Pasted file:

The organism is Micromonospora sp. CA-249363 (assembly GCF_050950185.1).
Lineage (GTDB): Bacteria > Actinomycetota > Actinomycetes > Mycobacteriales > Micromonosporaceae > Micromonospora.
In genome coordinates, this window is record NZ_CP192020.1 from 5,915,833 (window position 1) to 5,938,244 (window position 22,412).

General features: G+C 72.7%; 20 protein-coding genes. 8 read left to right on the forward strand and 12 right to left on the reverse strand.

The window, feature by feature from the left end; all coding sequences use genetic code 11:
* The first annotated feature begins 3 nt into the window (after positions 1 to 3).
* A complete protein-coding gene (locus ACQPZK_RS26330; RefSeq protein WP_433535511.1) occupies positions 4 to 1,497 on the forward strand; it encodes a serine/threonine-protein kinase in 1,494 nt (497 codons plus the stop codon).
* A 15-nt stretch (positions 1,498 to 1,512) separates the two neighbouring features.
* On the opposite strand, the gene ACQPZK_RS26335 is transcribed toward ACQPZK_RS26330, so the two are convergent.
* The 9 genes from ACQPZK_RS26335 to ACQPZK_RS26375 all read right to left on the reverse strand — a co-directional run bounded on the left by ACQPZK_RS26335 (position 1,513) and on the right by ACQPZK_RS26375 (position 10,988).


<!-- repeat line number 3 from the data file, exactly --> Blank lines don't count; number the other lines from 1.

In genome coordinates, this window is record NZ_CP192020.1 from 5,915,833 (window position 1) to 5,938,244 (window position 22,412).